When health is absent, wisdom cannot reveal itself, art cannot manifest, strength cannot fight, wealth becomes useless, and intelligence cannot be applied.
Have you ever been beaten up and abused by that sinister cultural force called “the work ethic?”
Of course you have.
We’ve been raised from birth to believe in the power of labor to transform ourselves and better our worlds. We’re taught to strive and push and extend ourselves from cradle to grave in everything from athletics to business. We’re told that any time spent in rest, rejuvenation or self-interest is a violation of the social contract. If we devote our time to self-care, meditation or similar practices, our behavior is often labeled as “selfish.” We are expected to give the lion’s share of our lives to the welfare of the larger group. If we fail in this respect, we may wind up abused, ostracized or unemployed.
Back in the early days of agriculture, this ethic did make a certain amount of sense. Life, after all, was a stark physical challenge. The land would produce sufficient food, but only when tended with hard continuous labor. Every day demanded physical effort; there were fields to be tilled, planted and harvested and animals to be cared for. Everyone in the community had to pitch in to help create the food and goods that made the whole enterprise possible. It was hard work, but it worked.
Even better, there was a health payoff to the labor. Traditional forms of work were highly physical and as a consequence, were largely health-promoting. Farming, crafts, cooking and construction demanded physical engagement. Vigorous physical activity made people stronger. This was a clear win-win.
But then, almost overnight, the nature of work changed radically and today, much of our work has become distinctly health-negative. This is the paradox of our labor-saving industry: very few of us now hold jobs that actually make our bodies stronger. In fact, most of us are forced to work in occupations that plunge us into a perfect storm of stress, cognitive overload and sedentary postures. Numerous studies have demonstrated that prolonged sitting–the dominant position for most of today’s occupations–is a very real threat to health. Public health advocates now tell us that “sitting is the new smoking.” In this kind of environment, working harder means compromising our health.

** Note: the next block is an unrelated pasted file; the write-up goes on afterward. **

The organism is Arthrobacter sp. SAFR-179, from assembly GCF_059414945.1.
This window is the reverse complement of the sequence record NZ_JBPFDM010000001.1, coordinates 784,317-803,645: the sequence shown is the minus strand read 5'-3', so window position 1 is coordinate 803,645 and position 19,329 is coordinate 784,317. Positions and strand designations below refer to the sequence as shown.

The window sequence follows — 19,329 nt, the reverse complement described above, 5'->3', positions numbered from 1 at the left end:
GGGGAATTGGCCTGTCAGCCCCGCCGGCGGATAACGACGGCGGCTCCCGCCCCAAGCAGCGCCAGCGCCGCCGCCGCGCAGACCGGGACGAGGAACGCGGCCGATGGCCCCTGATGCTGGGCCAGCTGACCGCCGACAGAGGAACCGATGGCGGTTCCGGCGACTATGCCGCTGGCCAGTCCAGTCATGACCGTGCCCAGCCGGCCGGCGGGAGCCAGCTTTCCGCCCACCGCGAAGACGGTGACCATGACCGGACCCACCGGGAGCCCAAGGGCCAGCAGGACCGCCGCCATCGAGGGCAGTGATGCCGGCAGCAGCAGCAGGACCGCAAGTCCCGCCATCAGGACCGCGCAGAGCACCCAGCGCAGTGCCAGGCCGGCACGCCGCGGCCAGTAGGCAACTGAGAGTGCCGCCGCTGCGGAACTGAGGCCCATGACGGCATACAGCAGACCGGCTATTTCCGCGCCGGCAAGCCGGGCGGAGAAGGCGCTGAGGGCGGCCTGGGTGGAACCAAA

Obviously, this is a lose-lose situation. Chronic sedentary labor tweaks our blood sugar, ruins our sleep, depletes neurotransmitters, wrecks relationships, inclines us towards poor health practices and sucks the joy out of life. It contributes to heart disease, obesity, depression and neurological disorders. In turn, it becomes a drag on the health and prosperity of families, communities and entire nations.
In far too many cases, chronic sedentary work is no longer ethical in any meaningful sense. In fact, just the opposite. Stress-related diseases and dysfunctions are expensive for everyone. Not only does habitual work exacerbate a wide range of diseases, it also obscures our vision of the wider world. When the bulk of our time is spent with our heads down, focused exclusively on narrow, specialized tasks, we miss the wider world of our experience. In a way, we go blind, just at the time when panoramic vision is essential for our survival.
Clearly the work ethic has run its course. We no longer live in an agricultural economy that demands hard physical labor. Instead, we live in a hyper-connected, always-on world of chronic stress. And in this world, individual health has profound systemic consequences. No one lives in isolation anymore; our health is hyper-linked. Our health matters for everyone.
And so the time has come to replace the work ethic with a health ethic. The time has come to show some respect for the body and human dignity. Individual health is not selfish; it’s a contribution to the greater good. It’s also a responsibility. Health is pro-social and a win-win.
So take the time. Take the time you need to keep your body happy. And most importantly, don’t allow others to bully or manipulate you into chronic effort. We have more important things to do.